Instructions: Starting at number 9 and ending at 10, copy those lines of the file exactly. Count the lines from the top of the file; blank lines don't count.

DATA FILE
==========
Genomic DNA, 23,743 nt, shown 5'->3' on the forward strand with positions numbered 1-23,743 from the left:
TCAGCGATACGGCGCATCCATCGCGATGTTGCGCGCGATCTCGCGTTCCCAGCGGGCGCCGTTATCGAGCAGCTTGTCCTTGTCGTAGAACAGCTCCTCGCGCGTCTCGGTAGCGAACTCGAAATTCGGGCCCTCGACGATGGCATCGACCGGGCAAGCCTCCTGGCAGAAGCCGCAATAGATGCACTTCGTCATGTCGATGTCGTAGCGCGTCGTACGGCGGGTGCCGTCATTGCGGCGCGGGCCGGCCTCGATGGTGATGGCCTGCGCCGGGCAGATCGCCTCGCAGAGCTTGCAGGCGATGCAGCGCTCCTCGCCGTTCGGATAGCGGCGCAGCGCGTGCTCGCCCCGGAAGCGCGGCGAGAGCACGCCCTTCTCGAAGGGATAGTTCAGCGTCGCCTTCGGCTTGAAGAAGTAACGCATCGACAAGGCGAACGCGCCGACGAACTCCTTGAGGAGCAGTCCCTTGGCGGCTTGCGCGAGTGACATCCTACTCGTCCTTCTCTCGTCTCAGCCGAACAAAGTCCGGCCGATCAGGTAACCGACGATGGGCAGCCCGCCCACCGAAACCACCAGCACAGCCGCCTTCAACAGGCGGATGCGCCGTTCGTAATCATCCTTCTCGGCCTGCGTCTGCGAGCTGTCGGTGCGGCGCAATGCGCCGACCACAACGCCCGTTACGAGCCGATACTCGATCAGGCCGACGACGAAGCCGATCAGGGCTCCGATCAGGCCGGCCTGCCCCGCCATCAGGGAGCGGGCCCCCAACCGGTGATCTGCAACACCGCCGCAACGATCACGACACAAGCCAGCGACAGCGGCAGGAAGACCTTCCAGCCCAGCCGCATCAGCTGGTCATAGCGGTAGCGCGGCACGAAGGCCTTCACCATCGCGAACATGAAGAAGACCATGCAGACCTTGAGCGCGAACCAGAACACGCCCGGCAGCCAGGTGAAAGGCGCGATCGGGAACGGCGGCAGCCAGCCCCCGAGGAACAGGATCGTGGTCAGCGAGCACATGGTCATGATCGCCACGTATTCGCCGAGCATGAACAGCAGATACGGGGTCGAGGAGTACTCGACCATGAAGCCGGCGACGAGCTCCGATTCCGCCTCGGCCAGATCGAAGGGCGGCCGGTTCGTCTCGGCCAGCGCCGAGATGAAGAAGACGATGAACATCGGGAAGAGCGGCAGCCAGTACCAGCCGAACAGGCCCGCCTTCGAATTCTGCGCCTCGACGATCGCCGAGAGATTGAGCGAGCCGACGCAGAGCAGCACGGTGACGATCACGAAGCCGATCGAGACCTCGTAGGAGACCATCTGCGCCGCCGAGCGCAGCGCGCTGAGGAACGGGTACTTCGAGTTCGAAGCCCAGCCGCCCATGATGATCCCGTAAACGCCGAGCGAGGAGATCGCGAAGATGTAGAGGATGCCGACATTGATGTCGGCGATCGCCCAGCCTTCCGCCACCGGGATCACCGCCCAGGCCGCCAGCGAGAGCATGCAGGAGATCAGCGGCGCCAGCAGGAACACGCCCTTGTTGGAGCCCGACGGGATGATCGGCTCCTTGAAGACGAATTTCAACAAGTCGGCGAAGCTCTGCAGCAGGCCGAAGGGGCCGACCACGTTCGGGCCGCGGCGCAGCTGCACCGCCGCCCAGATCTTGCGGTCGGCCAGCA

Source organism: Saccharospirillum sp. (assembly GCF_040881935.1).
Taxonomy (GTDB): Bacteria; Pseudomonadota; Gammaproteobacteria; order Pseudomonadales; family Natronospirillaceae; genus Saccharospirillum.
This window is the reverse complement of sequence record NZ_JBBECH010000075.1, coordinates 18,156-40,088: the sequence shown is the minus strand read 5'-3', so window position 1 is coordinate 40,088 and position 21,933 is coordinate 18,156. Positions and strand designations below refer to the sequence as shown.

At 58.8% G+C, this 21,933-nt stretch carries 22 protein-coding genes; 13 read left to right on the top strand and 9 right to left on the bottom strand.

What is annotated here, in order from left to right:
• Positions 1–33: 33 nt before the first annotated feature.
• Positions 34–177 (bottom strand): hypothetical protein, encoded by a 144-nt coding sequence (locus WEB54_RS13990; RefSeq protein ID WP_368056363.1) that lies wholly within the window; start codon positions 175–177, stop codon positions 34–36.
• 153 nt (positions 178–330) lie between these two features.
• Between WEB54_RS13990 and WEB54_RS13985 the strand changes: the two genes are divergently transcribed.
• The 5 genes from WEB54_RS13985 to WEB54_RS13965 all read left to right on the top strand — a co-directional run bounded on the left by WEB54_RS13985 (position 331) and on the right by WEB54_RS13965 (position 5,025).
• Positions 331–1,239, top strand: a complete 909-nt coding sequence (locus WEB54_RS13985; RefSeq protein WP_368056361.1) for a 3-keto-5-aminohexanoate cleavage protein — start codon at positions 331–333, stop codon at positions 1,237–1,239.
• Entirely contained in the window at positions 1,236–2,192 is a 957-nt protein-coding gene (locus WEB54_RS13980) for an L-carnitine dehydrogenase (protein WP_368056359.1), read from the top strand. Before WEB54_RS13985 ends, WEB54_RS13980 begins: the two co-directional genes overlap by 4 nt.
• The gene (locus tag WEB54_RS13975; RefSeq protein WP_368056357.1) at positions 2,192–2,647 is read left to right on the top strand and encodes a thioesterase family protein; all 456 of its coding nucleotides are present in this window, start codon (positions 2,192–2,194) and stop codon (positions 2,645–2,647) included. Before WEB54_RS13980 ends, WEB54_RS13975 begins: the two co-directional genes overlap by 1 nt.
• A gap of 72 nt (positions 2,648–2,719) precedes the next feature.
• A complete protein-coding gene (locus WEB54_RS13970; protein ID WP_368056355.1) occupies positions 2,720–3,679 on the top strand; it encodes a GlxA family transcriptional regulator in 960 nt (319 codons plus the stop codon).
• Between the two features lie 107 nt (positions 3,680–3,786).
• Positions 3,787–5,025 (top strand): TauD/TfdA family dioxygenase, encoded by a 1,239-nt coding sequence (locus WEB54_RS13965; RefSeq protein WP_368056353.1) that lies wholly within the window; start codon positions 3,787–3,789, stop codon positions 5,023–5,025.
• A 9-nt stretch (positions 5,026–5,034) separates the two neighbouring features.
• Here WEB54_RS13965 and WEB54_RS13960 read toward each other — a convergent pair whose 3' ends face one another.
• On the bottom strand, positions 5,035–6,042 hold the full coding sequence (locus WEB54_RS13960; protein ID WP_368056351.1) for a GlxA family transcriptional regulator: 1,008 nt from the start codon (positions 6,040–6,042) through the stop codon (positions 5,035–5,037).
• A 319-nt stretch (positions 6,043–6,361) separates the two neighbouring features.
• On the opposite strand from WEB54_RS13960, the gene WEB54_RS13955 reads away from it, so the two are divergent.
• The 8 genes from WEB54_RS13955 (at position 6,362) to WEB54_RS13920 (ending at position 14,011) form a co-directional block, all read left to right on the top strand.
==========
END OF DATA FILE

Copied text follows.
• Positions 34–177 (bottom strand): hypothetical protein, encoded by a 144-nt coding sequence (locus WEB54_RS13990; RefSeq protein ID WP_368056363.1) that lies wholly within the window; start codon positions 175–177, stop codon positions 34–36.
• 153 nt (positions 178–330) lie between these two features.